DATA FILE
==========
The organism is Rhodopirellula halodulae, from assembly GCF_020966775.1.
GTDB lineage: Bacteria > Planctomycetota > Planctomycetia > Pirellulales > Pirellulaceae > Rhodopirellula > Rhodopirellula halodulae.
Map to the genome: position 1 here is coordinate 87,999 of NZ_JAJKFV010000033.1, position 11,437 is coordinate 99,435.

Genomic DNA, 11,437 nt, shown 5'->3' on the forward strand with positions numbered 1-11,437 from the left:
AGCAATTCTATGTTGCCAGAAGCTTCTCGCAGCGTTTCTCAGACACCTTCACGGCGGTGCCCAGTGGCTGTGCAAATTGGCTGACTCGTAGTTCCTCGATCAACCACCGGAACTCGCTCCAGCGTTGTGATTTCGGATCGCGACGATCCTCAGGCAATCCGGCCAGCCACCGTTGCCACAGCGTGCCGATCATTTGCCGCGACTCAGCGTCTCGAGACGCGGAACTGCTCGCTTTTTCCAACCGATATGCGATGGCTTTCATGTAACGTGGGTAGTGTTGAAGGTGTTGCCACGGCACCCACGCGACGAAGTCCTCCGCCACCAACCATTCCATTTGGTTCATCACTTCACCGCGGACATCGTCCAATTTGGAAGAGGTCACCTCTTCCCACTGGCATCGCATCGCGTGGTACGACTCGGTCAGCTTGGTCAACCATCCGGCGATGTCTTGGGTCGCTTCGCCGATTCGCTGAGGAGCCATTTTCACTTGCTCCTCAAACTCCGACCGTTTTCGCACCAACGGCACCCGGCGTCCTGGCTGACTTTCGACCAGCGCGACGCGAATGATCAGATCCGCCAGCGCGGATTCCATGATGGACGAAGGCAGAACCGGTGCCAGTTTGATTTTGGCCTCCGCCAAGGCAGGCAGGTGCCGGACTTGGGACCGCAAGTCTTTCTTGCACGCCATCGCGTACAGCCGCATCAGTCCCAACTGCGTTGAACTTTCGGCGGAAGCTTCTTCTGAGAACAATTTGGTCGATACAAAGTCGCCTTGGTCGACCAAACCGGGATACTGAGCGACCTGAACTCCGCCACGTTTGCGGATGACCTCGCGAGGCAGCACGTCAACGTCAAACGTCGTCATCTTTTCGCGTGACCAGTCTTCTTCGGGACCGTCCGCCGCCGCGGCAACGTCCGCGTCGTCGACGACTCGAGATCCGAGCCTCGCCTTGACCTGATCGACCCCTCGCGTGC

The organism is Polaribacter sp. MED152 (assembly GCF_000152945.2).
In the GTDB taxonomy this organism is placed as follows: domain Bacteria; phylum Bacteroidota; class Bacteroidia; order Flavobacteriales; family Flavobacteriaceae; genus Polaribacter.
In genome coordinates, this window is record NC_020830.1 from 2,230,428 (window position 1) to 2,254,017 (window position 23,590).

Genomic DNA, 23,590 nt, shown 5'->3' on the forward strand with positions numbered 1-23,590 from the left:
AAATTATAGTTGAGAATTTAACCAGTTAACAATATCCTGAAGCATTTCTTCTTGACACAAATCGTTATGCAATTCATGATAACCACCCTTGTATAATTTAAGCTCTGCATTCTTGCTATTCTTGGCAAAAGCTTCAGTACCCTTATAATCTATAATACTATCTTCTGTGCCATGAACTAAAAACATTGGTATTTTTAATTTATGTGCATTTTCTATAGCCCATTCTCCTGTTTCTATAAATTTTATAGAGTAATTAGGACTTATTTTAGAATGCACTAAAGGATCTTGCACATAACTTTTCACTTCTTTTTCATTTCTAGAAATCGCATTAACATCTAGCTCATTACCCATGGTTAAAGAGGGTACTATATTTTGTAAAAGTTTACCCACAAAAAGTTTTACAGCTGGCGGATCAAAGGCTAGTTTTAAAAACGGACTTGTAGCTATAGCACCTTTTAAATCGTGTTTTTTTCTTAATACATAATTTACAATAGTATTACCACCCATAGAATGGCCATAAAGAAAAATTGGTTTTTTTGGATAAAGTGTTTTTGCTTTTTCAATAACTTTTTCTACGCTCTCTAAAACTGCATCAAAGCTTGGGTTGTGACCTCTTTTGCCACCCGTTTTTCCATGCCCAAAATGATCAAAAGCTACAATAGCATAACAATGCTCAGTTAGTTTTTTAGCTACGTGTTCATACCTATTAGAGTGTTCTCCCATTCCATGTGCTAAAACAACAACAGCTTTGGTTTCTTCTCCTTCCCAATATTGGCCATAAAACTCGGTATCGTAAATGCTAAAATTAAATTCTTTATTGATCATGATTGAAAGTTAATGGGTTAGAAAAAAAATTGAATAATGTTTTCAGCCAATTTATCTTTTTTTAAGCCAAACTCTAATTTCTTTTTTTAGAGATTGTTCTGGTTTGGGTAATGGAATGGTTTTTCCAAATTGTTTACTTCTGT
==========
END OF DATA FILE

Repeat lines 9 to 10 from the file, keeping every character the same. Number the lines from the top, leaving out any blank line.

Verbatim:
Genomic DNA, 23,590 nt, shown 5'->3' on the forward strand with positions numbered 1-23,590 from the left:
AAATTATAGTTGAGAATTTAACCAGTTAACAATATCCTGAAGCATTTCTTCTTGACACAAATCGTTATGCAATTCATGATAACCACCCTTGTATAATTTAAGCTCTGCATTCTTGCTATTCTTGGCAAAAGCTTCAGTACCCTTATAATCTATAATACTATCTTCTGTGCCATGAACTAAAAACATTGGTATTTTTAATTTATGTGCATTTTCTATAGCCCATTCTCCTGTTTCTATAAATTTTATAGAGTAATTAGGACTTATTTTAGAATGCACTAAAGGATCTTGCACATAACTTTTCACTTCTTTTTCATTTCTAGAAATCGCATTAACATCTAGCTCATTACCCATGGTTAAAGAGGGTACTATATTTTGTAAAAGTTTACCCACAAAAAGTTTTACAGCTGGCGGATCAAAGGCTAGTTTTAAAAACGGACTTGTAGCTATAGCACCTTTTAAATCGTGTTTTTTTCTTAATACATAATTTACAATAGTATTACCACCCATAGAATGGCCATAAAGAAAAATTGGTTTTTTTGGATAAAGTGTTTTTGCTTTTTCAATAACTTTTTCTACGCTCTCTAAAACTGCATCAAAGCTTGGGTTGTGACCTCTTTTGCCACCCGTTTTTCCATGCCCAAAATGATCAAAAGCTACAATAGCATAACAATGCTCAGTTAGTTTTTTAGCTACGTGTTCATACCTATTAGAGTGTTCTCCCATTCCATGTGCTAAAACAACAACAGCTTTGGTTTCTTCTCCTTCCCAATATTGGCCATAAAACTCGGTATCGTAAATGCTAAAATTAAATTCTTTATTGATCATGATTGAAAGTTAATGGGTTAGAAAAAAAATTGAATAATGTTTTCAGCCAATTTATCTTTTTTTAAGCCAAACTCTAATTTCTTTTTTTAGAGATTGTTCTGGTTTGGGTAATGGAATGGTTTTTCCAAATTGTTTACTTCTGT